Right at my second year as a guide , my boyfriend and I had the opportunity to move to the Florida Keys for a summer to fish for tarpon, and snook, and reds- o my! ANYONE who is serious about fishing would be DUMB to pass this up. So off I went. I sublet my apartment, put all my stuff in storage, and got to getting. Hands down, this remains one of the best summers of my life.
When I came back to the mountains, Jim had left the fly shop. I fell back to the bottom of the guide roster( For those of you who aren’t guides, this hit hard in the paycheck) , and kept up by waiting tables at night to support my guiding habit. Once again, I put in the time. I started to think in a business sense that it may be smart to see if I could get trips from another fly shop in the area. I went over and talked to the manager of a fly shop who had been given my name with a glowing reference from a fellow guide I worked with a couple years back. He never called back, and really didn’t seem very interested. I ran into him in Vail one day over the winter. I brought up that I would still be willing to pick up trips and then he hit me,” We don’t really have enough women booking trips to justify hiring a woman guide.” HEY! What?! ”I can guide men too!” He followed with some mumbling and stumbling about his words, but eventually came out with,” I just don’t see that happening.”
My blood had started to simmer. This can’t be the standard. I am not a second-class fly fishing guide. I don’t choose what color flies the fish eat. I am not limited to guiding women. The trout don’t care if my voice is high or if I have a set of breasts under my pack. Is this all one big episode of Punked?! I started to feel like maybe I did have something to prove, although what or how I didn’t know.
Year five or six as a guide, I took out two young boys. They hooked a couple of trout but nothing in the net despite my best efforts. Kids can be tough. Fishing can be tough. It happens. These kids were no exception. I didn’t receive any gratuity and the shop called to make sure that the guest was happy. The mother of these children chewed the shop out,” How dare you send my boys out with a girl!” “This is not what we signed up for!” This reaction was super shocking coming from a woman. “Are you kidding me,” I thought! I am pretty sure I delivered fly fishing trip complete with trout bites. That is exactly what they signed up for. Now my blood was boiling.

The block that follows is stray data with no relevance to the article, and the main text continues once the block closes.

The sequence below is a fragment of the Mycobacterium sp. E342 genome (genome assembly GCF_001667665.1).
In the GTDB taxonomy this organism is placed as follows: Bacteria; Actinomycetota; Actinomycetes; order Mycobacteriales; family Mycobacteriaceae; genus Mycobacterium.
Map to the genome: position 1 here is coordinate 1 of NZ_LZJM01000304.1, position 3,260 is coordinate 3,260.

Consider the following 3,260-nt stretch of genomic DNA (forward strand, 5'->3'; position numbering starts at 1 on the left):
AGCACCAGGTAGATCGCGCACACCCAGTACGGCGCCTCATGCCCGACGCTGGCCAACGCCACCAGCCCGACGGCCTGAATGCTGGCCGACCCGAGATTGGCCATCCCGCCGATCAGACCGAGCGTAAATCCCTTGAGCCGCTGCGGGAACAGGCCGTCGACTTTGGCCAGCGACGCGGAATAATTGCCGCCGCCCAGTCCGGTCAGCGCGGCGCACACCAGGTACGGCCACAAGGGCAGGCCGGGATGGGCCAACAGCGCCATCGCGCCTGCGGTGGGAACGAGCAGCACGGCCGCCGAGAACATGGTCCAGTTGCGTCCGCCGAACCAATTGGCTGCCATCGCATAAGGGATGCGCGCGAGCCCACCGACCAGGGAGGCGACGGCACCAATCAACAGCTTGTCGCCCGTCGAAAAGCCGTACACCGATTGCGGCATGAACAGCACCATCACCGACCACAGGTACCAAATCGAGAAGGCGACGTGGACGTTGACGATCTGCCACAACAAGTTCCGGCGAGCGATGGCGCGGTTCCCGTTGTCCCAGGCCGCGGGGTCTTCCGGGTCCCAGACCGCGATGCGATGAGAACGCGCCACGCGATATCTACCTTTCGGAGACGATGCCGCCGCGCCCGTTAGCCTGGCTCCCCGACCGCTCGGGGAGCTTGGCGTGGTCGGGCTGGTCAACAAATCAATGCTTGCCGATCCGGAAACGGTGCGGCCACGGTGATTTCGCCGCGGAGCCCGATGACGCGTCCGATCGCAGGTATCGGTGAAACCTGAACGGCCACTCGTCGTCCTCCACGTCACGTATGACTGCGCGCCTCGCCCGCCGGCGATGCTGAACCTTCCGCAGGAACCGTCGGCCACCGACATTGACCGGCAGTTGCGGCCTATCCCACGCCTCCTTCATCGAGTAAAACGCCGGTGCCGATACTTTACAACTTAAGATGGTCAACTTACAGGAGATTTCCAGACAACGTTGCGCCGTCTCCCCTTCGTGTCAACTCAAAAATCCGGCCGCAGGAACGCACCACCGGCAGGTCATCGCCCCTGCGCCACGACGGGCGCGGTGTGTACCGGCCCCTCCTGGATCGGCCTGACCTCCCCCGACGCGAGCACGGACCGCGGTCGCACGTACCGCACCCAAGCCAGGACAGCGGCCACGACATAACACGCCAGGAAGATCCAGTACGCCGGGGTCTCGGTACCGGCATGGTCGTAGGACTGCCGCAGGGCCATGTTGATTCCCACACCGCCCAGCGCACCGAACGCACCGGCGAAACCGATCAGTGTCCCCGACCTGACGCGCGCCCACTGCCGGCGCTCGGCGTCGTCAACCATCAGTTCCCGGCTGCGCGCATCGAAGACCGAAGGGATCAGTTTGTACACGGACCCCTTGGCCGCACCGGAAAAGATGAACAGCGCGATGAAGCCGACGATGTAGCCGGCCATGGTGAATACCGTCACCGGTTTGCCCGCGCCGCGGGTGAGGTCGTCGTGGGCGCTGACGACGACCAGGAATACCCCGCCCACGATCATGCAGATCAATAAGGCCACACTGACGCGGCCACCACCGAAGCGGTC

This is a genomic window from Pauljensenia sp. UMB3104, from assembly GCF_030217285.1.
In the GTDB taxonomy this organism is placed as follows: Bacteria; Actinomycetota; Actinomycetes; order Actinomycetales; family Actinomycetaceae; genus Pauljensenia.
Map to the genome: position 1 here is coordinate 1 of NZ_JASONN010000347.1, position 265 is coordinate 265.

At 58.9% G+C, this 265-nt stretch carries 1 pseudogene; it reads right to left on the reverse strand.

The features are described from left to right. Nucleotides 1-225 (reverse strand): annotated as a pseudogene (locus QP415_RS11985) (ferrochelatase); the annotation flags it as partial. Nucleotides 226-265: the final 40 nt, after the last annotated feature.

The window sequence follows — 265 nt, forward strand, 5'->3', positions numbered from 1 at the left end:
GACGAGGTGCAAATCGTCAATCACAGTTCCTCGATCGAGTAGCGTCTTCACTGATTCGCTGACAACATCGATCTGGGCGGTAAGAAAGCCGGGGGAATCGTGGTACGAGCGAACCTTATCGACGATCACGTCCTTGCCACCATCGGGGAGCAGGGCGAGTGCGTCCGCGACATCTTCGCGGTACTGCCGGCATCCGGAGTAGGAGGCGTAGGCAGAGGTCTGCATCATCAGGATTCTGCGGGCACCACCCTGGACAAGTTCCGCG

Flash forward to 2014, my seventh summer as a fly fishing guide. I went to pick up a family at a hotel. The wife forgot her license upstairs and ran up to grab it. The husband stood with his little daughter and threw out this gem of a comment.
“ So, are you here to take us to our fly fishing guide”
“I am your guide.”
“Oh! So YOU are going to take us fishing and everything?!”
“Yes, that is what I do.”
Seriously, this is what I do. I know I am not the only one. I have finally hit a stride where my confidence trumps my nervousness. I am good at what I do, and by no means am I the best fly fisherwoman out there. I finally don’t loose sleep over where I am going to take my clients and whether or not they will be able to catch fish. I have people who request me to be their guide, and we have great success! I host clinics in the shop about entomology, and rod rigging. I can tie a few flies and I am happy and free to admit that this is my least favorite part. I have fun doing what I do for a living. I love it! I feel like a fly fisherwoman despite some valiant efforts to discredit my past ten years on the water. I can admit that fly fisherwomen are few and far between. We are a unique crew, digging up insects, wading chest deep in ice cold water, and hanging out in the stereotypical boys club. Yeah, I get all that.
It hit me today; all I really have to prove is to myself, and it is what I have known all along. I can do what I want, and I can be happy, and I can be loved. I don’t need to prove myself to someone else’s ego. There is no such thing as a free lunch; you have to work for what you want. I hope that whatever leap you may be deciding to take: if it’s the right one; the pain, angst, and general ridiculousness will be worth the sweet trout tugging at the end of your line. Your best chance for success is when your line is in the water. Put your line in the water. Have a little naïve confidence. Get out there and, good luck!